Kenneth Baer

Kenneth S. Baer, former senior speechwriter for Vice President Al Gore, runs Baer Communications, a Democratic consulting firm.

Recent Articles

The Speech

There are few times when the public awaits a speech. The State of the Union address, the presidential inauguration, and the acceptance of a party's presidential nomination are the only regular fixtures on the political speechmaking calendar, and they are relatively rare. But because these addresses are so anticipated -- and, in the past, have made so much history -- more memos are written and more drafts are discarded surrounding these speeches than perhaps any others. These are opportunities for presidents and presidents-to-be to set the agenda, change the debate, and perhaps even alter the course of history. Next week, for the first time in his life, John Kerry will be given one of these opportunities: one hour on stage at the Democratic national convention and on prime-time television. It's the most important speech of his career, and the most important speech of this election year. Now, in some alternative universe, it is Al Gore who is accepting the renomination of his party, and...

Kerry's Non-Southern Strategy

To hear Democratic strategists and political commentators tell it, the selection of John Edwards as John Kerry's running mate heralds the dawn of a new Democratic day in the South, with the Carolinas, Louisiana, Arkansas, and Virginia suddenly in play this November. After all, as the Washington Post 's E.J. Dionne, Jr. points out , since 1960 the three Democratic tickets that didn't feature at least one southerner all lost, while the five that included a son of the South all won. By that logic, Edwards is the perfect pick: he was born in South Carolina, lives in North Carolina, and has a drawl as thick as molasses. Yet Edwards won't help Kerry win one southern state -- although he will help Kerry win the presidency. The brilliance of the Edwards selection is not that he will enable Kerry to win states in the South (short of a landslide, they are still completely out of reach), but that he will help Kerry remain competitive in “southern” areas of non-southern states. While huge...

The Last Hurdle

In Washington, the only question on anyone's mind is: WWJD -- What Will John Do? Everyone has a theory about whom John Kerry will pick (or should pick) as his running mate, and journalists are scrambling for any angle on the story that they can find. Last Friday, The Washington Post ran one of the most interesting accounts of where Kerry's thinking may or may not be. While the article was filled with rampant speculation by a panoply of unnamed sources, one observation stuck out. According to the Post : "Friends say Kerry believes he has passed a national security threshold with voters that has freed him to tap a vice presidential candidate who complements him in other ways." If these "friends" of Kerry were really his friends, they would inform him that, sadly, this is not the case. In fact, the only thing keeping George W. Bush in this race is that John Kerry has not yet met this "national security threshold" with the electorate. Voters still give the President a commanding lead on...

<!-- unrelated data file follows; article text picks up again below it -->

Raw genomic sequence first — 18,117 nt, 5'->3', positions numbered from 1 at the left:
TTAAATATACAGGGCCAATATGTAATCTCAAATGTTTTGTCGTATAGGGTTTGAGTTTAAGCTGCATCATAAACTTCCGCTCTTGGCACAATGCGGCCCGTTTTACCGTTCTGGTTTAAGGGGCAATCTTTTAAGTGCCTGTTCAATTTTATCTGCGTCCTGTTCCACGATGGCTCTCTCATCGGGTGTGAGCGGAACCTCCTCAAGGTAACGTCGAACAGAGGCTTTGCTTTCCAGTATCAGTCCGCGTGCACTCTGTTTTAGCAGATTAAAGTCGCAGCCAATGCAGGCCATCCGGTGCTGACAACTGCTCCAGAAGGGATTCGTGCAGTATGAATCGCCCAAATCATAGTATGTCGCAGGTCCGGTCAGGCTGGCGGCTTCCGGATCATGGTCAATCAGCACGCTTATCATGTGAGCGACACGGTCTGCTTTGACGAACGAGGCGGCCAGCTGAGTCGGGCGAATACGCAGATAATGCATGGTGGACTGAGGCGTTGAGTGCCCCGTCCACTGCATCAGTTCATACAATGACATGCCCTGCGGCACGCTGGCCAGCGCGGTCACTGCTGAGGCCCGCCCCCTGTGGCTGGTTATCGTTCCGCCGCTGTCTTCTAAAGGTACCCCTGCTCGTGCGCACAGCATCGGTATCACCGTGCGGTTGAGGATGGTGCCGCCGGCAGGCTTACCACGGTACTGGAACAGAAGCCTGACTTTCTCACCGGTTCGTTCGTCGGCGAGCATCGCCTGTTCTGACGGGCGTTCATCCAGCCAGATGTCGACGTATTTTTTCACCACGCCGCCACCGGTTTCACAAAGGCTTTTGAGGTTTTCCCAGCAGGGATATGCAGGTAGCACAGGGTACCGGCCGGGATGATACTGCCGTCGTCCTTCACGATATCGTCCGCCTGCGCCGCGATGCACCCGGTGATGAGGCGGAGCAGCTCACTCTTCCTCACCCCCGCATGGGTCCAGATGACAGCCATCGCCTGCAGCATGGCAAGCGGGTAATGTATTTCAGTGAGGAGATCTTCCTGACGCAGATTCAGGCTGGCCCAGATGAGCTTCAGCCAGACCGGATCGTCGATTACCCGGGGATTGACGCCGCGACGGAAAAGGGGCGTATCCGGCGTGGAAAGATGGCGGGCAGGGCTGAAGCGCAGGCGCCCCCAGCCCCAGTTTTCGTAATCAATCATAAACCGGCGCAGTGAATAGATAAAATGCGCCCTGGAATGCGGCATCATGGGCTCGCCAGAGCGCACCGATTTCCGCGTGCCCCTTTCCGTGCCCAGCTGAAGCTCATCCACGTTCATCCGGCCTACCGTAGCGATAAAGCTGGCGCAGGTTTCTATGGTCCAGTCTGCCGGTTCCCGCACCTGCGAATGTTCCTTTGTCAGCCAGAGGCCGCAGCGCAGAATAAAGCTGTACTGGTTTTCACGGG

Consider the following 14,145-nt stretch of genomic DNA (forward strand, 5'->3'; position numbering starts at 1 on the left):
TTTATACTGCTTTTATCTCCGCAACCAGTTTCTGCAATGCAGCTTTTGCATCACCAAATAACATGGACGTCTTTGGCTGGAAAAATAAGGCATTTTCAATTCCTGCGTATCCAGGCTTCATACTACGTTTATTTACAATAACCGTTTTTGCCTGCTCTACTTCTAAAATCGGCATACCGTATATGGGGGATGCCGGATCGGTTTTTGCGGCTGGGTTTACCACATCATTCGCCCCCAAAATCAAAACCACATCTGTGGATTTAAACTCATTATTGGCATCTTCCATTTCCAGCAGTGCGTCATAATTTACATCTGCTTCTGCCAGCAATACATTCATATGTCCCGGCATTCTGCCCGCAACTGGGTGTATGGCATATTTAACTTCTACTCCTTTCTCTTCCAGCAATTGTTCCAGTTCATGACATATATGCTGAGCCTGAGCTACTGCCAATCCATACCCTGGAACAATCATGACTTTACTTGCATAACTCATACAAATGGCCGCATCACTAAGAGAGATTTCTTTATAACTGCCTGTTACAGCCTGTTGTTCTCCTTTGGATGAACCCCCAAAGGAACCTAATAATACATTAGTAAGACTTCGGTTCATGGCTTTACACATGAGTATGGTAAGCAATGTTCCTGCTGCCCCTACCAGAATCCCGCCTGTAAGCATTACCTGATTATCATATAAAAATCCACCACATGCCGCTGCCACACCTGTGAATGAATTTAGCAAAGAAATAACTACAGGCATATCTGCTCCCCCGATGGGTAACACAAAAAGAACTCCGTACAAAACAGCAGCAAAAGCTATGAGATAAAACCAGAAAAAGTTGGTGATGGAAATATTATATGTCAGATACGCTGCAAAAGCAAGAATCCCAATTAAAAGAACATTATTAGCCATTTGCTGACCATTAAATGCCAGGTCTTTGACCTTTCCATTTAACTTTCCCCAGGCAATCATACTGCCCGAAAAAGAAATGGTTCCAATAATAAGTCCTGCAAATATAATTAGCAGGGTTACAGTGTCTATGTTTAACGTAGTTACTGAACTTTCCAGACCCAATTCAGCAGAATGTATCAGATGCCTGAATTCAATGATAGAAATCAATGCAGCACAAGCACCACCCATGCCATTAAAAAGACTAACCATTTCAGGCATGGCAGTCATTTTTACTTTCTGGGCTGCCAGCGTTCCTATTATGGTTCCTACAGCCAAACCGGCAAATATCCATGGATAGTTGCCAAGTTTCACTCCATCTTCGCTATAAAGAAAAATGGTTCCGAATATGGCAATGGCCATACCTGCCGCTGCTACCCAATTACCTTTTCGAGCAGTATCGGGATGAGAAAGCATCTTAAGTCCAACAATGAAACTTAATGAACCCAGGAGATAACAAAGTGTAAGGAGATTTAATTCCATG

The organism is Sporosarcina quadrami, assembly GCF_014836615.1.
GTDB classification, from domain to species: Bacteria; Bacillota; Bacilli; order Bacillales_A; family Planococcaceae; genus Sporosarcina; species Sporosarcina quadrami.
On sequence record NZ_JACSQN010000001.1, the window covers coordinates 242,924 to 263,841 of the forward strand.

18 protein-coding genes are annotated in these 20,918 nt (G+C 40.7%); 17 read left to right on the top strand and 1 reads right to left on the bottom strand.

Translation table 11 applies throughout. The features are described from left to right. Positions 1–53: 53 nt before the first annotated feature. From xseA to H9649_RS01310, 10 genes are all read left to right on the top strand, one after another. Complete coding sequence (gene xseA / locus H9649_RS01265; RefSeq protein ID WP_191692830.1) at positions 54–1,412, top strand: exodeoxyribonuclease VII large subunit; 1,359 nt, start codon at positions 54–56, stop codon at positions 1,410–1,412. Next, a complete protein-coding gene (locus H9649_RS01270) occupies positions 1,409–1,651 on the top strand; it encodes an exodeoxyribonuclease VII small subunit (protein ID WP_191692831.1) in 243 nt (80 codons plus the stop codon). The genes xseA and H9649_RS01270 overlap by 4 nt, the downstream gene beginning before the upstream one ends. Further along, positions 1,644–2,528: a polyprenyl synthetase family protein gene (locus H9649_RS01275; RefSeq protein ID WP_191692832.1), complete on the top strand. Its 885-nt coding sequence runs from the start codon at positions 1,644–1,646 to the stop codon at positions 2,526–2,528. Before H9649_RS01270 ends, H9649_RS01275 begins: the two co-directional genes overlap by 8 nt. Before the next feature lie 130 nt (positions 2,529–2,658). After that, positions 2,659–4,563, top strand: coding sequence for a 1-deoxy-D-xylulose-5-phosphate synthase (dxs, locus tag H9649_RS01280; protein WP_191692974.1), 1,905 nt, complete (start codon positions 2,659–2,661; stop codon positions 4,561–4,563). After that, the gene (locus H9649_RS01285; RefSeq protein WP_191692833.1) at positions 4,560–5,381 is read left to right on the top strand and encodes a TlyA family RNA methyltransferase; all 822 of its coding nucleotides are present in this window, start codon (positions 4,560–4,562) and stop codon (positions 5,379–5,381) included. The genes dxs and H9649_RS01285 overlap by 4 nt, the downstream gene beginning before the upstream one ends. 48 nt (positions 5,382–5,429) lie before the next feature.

Here Comes the Moon

In 1951 the political observer Samuel Lubell, surveying the almost two decades of Democratic rule and the dominance of New Deal liberalism, noted that in the American “political solar system,” the Democratic Party was the sun (the majority party) and the Republican Party was the moon (the minority party). In such a universe, Lubell wrote, “it is within the majority party that the issues of any particular period are fought out; while the minority party shines in reflected radiance of the heat thus generated.” More than half a century later, Lubell's famous formulation still holds true -- except that the parties now occupy opposite places in the political solar system. The Democratic Party is now the moon, and the Republican Party is now the sun. And the man who made that transformation happen was Ronald Reagan. Democrats and progressives may complain about the Reagan record and this week's near deification of him, but they must recognize that Reagan did more than just win two elections...

Boston Strangler

John Kerry decided yesterday that he would accept his party's nomination at the regularly scheduled time -- on July 29, the last day of the Democratic convention in Boston. Had Kerry not publicly toyed with postponing his acceptance to maximize his fund raising, this would not have been an issue. But because he's made it one, it's a good time to reassess the role of nominating conventions and how they can be modernized. When the Kerry campaign floated this trial balloon last Friday, Boston city officials were understandably miffed: To the Bostonians, the idea of hosting a convention without a nomination is akin to celebrating St. Patrick's Day without beer. But the broadcast media were no less thrilled about the prospect of a nomination-less convention. CBS' Bob Schieffer wondered, "Are these people nuts?" As Tom Brokaw told Larry King, "There's no good reason for NBC the network to be in Boston covering the convention; it will be just one large political rally and party." This...

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